Classism in Security

The August 5 memo recommends reducing patdowns by giving screeners the discretion not to search those wearing tight-fitting clothes. It also suggests exempting several categories of passengers from screening, including federal judges, members of Congress, Cabinet members, state governors, high-ranking military officers and those with high-level security clearances.

From a story, “Airline screening hassles may be cut

This is an awful, awful idea. If anything, the powerful should be made to go through the most stringent screenings every time. The boarding passes of any member of Congress should print out with “XXXX” under that weird barcode thing.

The powerful already avoid too much of the pain inflicted on the public. Flying in super-polluting private jets, they don’t wait around at gates, experience the bus-like commodity commercial flights have become, and often avoid the cattle-herding of the security lines.

As long as we feel that we need these kind of precautions, those in power who create and maintain the situation that demands it should experience the pain.

This isn’t only about security, either. There’s this national inability to sacrifice. Our President praises military service as a high calling, but doesn’t so much as ask his fresh-out-of-college daughters to please consider serving in the armed forces, where they might end up as the gunner on a HUMVEE getting shot at. The members of Congress who supported the war don’t have kids getting shot at. People at gas stations bitch about how high their gas prices are. Heck, here in Washington we’ve got an initiative to repeal a modest gas tax that will pay for massive transportation improvements, but those same people aren’t going after the petrol companies that used the opportunity to push prices through the roof.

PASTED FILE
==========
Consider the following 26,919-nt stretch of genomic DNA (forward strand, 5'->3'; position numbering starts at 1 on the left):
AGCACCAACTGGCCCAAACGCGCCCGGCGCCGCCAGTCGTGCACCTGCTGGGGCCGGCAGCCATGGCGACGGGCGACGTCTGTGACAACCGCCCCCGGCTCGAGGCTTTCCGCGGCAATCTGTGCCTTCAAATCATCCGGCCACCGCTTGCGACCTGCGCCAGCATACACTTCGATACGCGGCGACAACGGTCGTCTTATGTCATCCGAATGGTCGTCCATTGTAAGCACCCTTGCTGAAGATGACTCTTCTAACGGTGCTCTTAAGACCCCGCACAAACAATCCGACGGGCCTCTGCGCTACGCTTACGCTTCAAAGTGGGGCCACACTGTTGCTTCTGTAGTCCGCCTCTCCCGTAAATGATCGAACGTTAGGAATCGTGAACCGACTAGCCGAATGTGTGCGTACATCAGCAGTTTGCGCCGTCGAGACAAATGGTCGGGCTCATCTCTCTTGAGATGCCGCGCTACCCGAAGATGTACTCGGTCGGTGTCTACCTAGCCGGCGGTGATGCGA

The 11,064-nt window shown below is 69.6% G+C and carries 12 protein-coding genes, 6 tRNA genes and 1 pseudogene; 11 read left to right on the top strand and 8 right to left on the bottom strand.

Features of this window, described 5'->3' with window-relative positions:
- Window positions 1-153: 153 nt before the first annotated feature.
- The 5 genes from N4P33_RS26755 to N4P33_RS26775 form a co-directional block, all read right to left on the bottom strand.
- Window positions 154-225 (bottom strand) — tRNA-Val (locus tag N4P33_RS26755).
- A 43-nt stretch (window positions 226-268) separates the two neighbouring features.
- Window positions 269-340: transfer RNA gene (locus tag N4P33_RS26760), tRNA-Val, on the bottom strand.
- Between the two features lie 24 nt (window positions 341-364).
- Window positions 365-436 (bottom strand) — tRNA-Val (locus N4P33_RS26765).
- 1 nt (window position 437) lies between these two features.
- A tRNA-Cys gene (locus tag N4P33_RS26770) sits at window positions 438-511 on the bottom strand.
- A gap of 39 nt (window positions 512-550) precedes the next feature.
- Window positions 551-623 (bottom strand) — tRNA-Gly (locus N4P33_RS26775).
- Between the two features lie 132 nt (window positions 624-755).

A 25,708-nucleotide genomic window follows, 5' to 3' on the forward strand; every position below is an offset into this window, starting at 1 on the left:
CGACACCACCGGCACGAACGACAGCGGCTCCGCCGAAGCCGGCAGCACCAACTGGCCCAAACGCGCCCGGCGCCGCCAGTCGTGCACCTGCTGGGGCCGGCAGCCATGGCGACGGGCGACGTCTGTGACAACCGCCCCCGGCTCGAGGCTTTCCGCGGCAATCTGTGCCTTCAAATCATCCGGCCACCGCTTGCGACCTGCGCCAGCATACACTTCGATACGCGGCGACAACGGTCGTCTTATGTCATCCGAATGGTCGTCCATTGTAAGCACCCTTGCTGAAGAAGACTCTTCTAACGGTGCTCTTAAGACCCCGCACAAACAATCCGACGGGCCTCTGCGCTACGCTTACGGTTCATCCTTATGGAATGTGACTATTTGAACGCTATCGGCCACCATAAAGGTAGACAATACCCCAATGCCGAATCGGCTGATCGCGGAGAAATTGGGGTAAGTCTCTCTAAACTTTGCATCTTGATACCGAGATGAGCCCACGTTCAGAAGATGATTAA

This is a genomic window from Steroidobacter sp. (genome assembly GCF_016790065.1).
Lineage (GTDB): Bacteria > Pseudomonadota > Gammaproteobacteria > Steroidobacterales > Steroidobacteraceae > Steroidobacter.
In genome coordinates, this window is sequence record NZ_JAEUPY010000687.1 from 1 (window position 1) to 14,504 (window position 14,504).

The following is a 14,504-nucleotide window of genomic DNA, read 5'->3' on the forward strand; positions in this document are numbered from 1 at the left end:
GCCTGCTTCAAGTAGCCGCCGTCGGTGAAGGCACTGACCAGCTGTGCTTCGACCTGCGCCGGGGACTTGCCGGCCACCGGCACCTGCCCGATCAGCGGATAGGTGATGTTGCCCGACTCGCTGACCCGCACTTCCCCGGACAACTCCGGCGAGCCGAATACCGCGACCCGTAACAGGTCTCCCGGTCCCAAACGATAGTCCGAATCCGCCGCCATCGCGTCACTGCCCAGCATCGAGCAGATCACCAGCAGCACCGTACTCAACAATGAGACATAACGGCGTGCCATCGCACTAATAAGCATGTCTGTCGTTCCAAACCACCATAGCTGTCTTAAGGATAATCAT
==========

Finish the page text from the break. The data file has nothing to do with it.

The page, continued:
It’s shameful. You think some PFC who finally gets rotated off wants to hear someone in their Escalade joke that “if we went into Iraq for oil, why is gas so goddamned expensive?” Fuck that. They probably want to know why you’ve got a “Support our troops” ribbon on that leviathan when every tankful’s supporting the Iranians and the Saudis funding the people who were shooting at her last week. Where’s the sacrifice?

Besides that, while I understand that a member of Congress is unlikely to blow up a plane, making artificial distinctions of who is and isn’t a security risk based on their position in society is, in itself, the first step on a well-paved road to hell. If anything, it provides a temptation for the powerful to stop trying to make improvements, to treat the plebians who aren’t in Congress but want a flight like they’re on the wrong side of the Stanford prison experiment.

It should be this way for every possible law. Pass something giving the government broad wiretap powers? Give the public broad wiretap powers against government officials. They’ve got nothing to hide, right? Otherwise, why would they object? Discussing classified information? Why is that any more important than my right to privacy?

One of the only reasons the TSA watchlist has undergone any kind of reform is because members of Congress have found themselves trying to fight it when they got red-flagged. That’s good. Good. Shared pain and sacrifice, even in petty crap like airport security, brings everyone together.

That anyone would even come up with this idea is horrible.

2 thoughts on “Classism in Security

  1. PositivePaul

    Wow. A post by DMZ in which I agree with everything he says, and cannot argue against it.

    I’m marking this date on my calendar!

    Excellent thoughts, Derek, excellent thoughts!

  2. JS

    Actually, their are some congressmen and senators with children, who have served in the war, including some in the front lines.

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